One motivation behind this is appeasement, and the jihadists are adept at exploiting the European desire to avoid trouble. Today the European Union can, as Osama Bin Laden implied in his message last summer, be placed in the category of “lands of temporary truce.”

But as Ye’or notes, what started as a scheme for a greater “Eurabia” controlled by the French (who would in turn welcome the flow of Arab oil and Muslim immigration into Europe), has turned into an attempt by fundamentalist Muslims to take over Europe.

Muslim prayers on the streets of Europe

Within a single generation, a significant portion of the population of major cities in a dozen European countries have become Muslim. “The Economist” magazine projects, for instance, that by 2020, the three largest Dutch cities will have an almost 50 per cent Muslim population.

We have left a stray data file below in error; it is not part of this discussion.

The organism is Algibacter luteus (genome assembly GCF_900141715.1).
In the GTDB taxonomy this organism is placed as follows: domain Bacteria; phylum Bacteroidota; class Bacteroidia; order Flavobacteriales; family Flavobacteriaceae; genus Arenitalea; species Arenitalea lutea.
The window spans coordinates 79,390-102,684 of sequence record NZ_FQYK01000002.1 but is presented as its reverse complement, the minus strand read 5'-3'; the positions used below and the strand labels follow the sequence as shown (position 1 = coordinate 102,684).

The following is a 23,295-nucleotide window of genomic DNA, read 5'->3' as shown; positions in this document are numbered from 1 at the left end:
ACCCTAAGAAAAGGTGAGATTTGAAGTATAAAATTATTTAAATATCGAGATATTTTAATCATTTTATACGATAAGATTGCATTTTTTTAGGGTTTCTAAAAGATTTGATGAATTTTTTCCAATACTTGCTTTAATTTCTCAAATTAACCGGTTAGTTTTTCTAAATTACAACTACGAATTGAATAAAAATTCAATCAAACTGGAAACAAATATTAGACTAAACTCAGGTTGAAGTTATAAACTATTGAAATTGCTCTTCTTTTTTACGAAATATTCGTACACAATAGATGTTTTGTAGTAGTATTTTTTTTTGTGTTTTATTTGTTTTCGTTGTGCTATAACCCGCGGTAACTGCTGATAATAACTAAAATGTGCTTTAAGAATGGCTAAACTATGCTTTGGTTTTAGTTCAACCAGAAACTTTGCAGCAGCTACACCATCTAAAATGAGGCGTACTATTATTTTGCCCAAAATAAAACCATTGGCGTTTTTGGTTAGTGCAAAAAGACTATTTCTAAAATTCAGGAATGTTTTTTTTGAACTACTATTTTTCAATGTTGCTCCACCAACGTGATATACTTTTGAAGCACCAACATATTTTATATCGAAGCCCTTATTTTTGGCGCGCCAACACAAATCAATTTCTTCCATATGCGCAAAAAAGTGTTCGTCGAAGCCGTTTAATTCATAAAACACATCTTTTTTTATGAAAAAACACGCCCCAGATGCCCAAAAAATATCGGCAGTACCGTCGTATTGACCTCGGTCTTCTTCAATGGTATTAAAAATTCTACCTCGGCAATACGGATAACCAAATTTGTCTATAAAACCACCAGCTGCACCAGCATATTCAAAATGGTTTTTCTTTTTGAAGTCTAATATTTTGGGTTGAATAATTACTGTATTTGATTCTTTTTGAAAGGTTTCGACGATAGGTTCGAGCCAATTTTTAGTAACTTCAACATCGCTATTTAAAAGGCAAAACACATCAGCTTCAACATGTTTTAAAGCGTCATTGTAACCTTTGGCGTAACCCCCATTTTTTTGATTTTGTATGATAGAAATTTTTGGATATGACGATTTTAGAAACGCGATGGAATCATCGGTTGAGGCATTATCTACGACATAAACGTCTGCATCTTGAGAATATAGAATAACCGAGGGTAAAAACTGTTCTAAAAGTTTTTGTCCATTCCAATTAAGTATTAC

Yet the crisis for Europe isn’t about numbers, but about militancy. Of course most European Muslims wish to integrate, while practicing their religion in a peaceful way. But – given the opinion polls that show an admiration, among other things, for Bin Laden – it seems clear that an increasing minority do not.

Bat Ye’or is a pseudonym that this brave, pioneering Egyptian-born Jewish writer has been forced to adopt following threats. (The name means “daughter of the Nile” in Hebrew.) She has long been a resident of Geneva, Switzerland, and a close observer of a sweeping historical trend that many of us may have been slow to detect.

Just occasionally what she writes smacks of conspiracy theory. The processes she describes are probably a little less systematic and more fragmentary than she suggests. But she is broadly right, and the facts she lays bare will have enormous repercussions not just for Europe but for the U.S. as well.

(Tom Gross is a former Jerusalem correspondent for the Sunday Telegraph.)